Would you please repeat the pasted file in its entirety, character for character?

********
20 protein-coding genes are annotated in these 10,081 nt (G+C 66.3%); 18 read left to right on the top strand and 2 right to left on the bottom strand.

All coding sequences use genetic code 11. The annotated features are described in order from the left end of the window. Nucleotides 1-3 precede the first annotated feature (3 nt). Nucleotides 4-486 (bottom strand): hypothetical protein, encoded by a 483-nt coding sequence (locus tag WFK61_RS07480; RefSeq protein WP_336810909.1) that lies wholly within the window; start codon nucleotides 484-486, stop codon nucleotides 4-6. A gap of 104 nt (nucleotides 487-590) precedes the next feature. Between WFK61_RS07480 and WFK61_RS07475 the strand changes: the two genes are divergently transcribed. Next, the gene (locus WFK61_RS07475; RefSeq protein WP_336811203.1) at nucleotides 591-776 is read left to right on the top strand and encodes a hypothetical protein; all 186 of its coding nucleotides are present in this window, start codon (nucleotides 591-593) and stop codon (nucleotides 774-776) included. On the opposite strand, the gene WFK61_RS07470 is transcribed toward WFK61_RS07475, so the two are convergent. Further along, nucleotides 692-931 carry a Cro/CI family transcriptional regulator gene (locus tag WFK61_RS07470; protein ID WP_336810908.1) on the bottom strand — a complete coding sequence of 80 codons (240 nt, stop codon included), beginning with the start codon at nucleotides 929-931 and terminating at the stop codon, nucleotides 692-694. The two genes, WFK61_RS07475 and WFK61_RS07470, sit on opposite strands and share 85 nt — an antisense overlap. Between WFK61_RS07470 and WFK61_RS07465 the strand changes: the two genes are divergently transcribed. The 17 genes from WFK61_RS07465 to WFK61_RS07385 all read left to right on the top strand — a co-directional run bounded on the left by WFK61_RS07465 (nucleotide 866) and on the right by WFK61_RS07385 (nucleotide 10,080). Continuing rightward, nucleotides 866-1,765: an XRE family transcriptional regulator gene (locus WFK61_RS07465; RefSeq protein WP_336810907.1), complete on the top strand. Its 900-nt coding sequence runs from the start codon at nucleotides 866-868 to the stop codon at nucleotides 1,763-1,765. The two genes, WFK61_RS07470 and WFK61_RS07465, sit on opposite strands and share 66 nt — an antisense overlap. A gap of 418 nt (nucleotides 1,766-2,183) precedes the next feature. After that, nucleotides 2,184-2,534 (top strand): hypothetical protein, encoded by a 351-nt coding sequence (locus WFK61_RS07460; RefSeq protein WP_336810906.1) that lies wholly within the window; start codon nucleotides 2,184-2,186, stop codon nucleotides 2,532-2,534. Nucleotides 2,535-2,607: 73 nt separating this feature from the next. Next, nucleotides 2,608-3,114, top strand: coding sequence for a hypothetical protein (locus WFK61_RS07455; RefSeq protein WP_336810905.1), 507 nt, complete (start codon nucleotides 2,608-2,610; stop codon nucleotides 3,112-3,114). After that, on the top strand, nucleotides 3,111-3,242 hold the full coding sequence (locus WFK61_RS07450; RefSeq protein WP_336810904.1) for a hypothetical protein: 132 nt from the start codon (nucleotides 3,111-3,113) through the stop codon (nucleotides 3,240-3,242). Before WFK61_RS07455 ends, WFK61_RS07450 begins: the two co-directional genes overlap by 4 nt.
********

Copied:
20 protein-coding genes are annotated in these 10,081 nt (G+C 66.3%); 18 read left to right on the top strand and 2 right to left on the bottom strand.

All coding sequences use genetic code 11. The annotated features are described in order from the left end of the window. Nucleotides 1-3 precede the first annotated feature (3 nt). Nucleotides 4-486 (bottom strand): hypothetical protein, encoded by a 483-nt coding sequence (locus tag WFK61_RS07480; RefSeq protein WP_336810909.1) that lies wholly within the window; start codon nucleotides 484-486, stop codon nucleotides 4-6. A gap of 104 nt (nucleotides 487-590) precedes the next feature. Between WFK61_RS07480 and WFK61_RS07475 the strand changes: the two genes are divergently transcribed. Next, the gene (locus WFK61_RS07475; RefSeq protein WP_336811203.1) at nucleotides 591-776 is read left to right on the top strand and encodes a hypothetical protein; all 186 of its coding nucleotides are present in this window, start codon (nucleotides 591-593) and stop codon (nucleotides 774-776) included. On the opposite strand, the gene WFK61_RS07470 is transcribed toward WFK61_RS07475, so the two are convergent. Further along, nucleotides 692-931 carry a Cro/CI family transcriptional regulator gene (locus tag WFK61_RS07470; protein ID WP_336810908.1) on the bottom strand — a complete coding sequence of 80 codons (240 nt, stop codon included), beginning with the start codon at nucleotides 929-931 and terminating at the stop codon, nucleotides 692-694. The two genes, WFK61_RS07475 and WFK61_RS07470, sit on opposite strands and share 85 nt — an antisense overlap. Between WFK61_RS07470 and WFK61_RS07465 the strand changes: the two genes are divergently transcribed. The 17 genes from WFK61_RS07465 to WFK61_RS07385 all read left to right on the top strand — a co-directional run bounded on the left by WFK61_RS07465 (nucleotide 866) and on the right by WFK61_RS07385 (nucleotide 10,080). Continuing rightward, nucleotides 866-1,765: an XRE family transcriptional regulator gene (locus WFK61_RS07465; RefSeq protein WP_336810907.1), complete on the top strand. Its 900-nt coding sequence runs from the start codon at nucleotides 866-868 to the stop codon at nucleotides 1,763-1,765. The two genes, WFK61_RS07470 and WFK61_RS07465, sit on opposite strands and share 66 nt — an antisense overlap. A gap of 418 nt (nucleotides 1,766-2,183) precedes the next feature. After that, nucleotides 2,184-2,534 (top strand): hypothetical protein, encoded by a 351-nt coding sequence (locus WFK61_RS07460; RefSeq protein WP_336810906.1) that lies wholly within the window; start codon nucleotides 2,184-2,186, stop codon nucleotides 2,532-2,534. Nucleotides 2,535-2,607: 73 nt separating this feature from the next. Next, nucleotides 2,608-3,114, top strand: coding sequence for a hypothetical protein (locus WFK61_RS07455; RefSeq protein WP_336810905.1), 507 nt, complete (start codon nucleotides 2,608-2,610; stop codon nucleotides 3,112-3,114). After that, on the top strand, nucleotides 3,111-3,242 hold the full coding sequence (locus WFK61_RS07450; RefSeq protein WP_336810904.1) for a hypothetical protein: 132 nt from the start codon (nucleotides 3,111-3,113) through the stop codon (nucleotides 3,240-3,242). Before WFK61_RS07455 ends, WFK61_RS07450 begins: the two co-directional genes overlap by 4 nt.